- The Washington Times - Thursday, December 11, 2008

The $15 billion bailout loan for Detroit automakers that the House passed Wednesday is still far from a done deal as a collection of Senate Republicans is raising roadblocks to the taxpayer-funded handout brokered by Democrats and the White House.

“These rescue loans are necessary - not to reward bad decision-making in Detroit, but to protect 3 million American jobs, 3 million livelihoods; 3 million families depend on the automakers,” House Majority Leader Steny H. Hoyer, Maryland Democrat, said during floor debate. “Are we really willing to put those workers at risk in this deep recession, after a month in which our country just lost 533,000 more jobs?”

Senate Minority Leader Mitch McConnell of Kentucky did not threaten a Republican filibuster but said many members voiced concerns about the plan.

“I haven’t made a final decision that I’ve announced myself with regard to the proposal that’s been negotiated,” Mr. McConnell told reporters after a closed-door policy luncheon where Bush administration officials tried to sell Republicans on the deal.

The measure did not appear to have enough Republican support to survive in the Senate, which remains narrowly divided between the parties so that bipartisan support is critical to achieve the 60 votes required to advance most legislation.



Members of Congress suffered fierce criticism back home for the $700 billion Wall Street rescue and potentially face more constituent outrage for backing another bailout, especially in conservative states where the auto industry is not predominant.

Lawmakers on both sides of the aisle agreed that the failing car companies need help but disagreed on whether a federal bailout was the best remedy for the auto industry’s ills.

The public also is split on the issue. A Gallup Poll this week showed that 51 percent of Americans oppose the bailout and 43 percent support it, though support spiked to 52 percent when pollsters added that one of the Big Three would go bankrupt without the aid.

The House passed the bailout by a vote of 237-170, with 205 Democrats and 32 Republicans supporting the measure. Casting votes against the measure were 20 Democrats and 150 Republicans. One Republican, Rep. John Campbell of California, voted present.

The Bush administration said it would continue to work to convince senators that the bill will spur desperately needed restructuring of the U.S. auto industry while providing ample protection of taxpayer dollars.

“Many Republicans and Democrats agree that a disorderly bankruptcy could be fatal to U.S. automakers and have devastating impacts on jobs, families and our economy,” White House spokeswoman Dana Perino said.

Under the bill, President Bush would appoint a so-called “car czar” to oversee the bailout loan and who will have power to impose a restructuring plan on the automakers if the companies, their creditors and autoworker unions do not agree to a comprehensive business reorganization.

The bill would give the government the right to take an equity stake in the companies to help safeguard taxpayer money and would impose restrictions on management, including limits on executive pay and prohibitions on paying shareholder dividends and expensive severance packages, or “golden parachutes,” for company bosses.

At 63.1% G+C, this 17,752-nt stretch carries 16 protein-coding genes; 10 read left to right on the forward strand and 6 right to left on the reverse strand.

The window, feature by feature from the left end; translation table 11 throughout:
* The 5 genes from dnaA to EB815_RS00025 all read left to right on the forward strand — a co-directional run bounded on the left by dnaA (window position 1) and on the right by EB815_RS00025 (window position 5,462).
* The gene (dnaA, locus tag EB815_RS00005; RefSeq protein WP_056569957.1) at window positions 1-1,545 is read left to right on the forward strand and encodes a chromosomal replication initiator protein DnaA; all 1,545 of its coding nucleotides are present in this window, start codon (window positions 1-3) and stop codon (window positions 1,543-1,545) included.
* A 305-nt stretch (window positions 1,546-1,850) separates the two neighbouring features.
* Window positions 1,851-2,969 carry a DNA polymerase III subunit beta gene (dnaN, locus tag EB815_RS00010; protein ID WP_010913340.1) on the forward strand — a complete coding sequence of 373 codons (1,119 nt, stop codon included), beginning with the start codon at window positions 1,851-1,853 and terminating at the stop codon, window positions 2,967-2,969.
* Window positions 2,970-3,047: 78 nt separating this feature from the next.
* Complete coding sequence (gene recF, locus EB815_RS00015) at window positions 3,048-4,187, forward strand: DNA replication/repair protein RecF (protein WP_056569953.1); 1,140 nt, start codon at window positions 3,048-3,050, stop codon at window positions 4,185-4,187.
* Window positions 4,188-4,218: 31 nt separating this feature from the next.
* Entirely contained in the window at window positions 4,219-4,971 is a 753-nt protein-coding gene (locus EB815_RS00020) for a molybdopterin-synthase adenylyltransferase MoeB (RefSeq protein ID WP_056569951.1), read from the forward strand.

In a concession by Democrats, the money will come out of a previously approved $25 billion in federal loan guarantees that were intended to help the Big Three build more fuel-efficient cars. But the bailout deal includes requirements for production of cars with higher fuel efficiency and reduced emissions.

Several Republican senators said the bailout funds likely would be lost when General Motors Corp. or Chrysler LLC goes under at a later date. Some members called for the companies to seek bankruptcy protection to reorganize their businesses.

Ford Motor Co., which is the healthiest of the Big Three, is not included in the federal emergency loan. The company has asked for access to a line of credit in case its finances worsen next year.

Sen. John Ensign, Nevada Republican, questioned whether the government should be involved in company business decisions.

“When GM, Ford, Chrysler, their management teams have not been able to run their companies, obviously, very well, how does anybody expect some car czar or some politician to be able to make the decisions that are right from a business standpoint for these car companies?” he said.

Sen. Richard C. Shelby, Alabama Republican, said the federal loan to the car companies was “only delaying their funeral.”

The ranking Republican on the Senate Finance Committee came out against a provision tucked into a draft of the bailout bill he said would bring back to life a tax shelter for public transit agencies that made risky deals with corporations.

“It’s wrong for this auto bailout legislation to reward or bail out transit agencies for participating in these tax shelters,” said Sen. Charles E. Grassley of Iowa, who helped nix the tax shelter when he was chairman of the committee in 2004. “Whoever’s behind it ought to raise their ugly head and justify it because I don’t think it’s right.”

Senate Finance Committee Chairman Max Baucus, Montana Democrat, also said the provision “must be stripped from the auto bill.”

It remained uncertain Wednesday night whether the provision was part of the House-passed bill or whether it would cost the measure crucial votes in the Senate.

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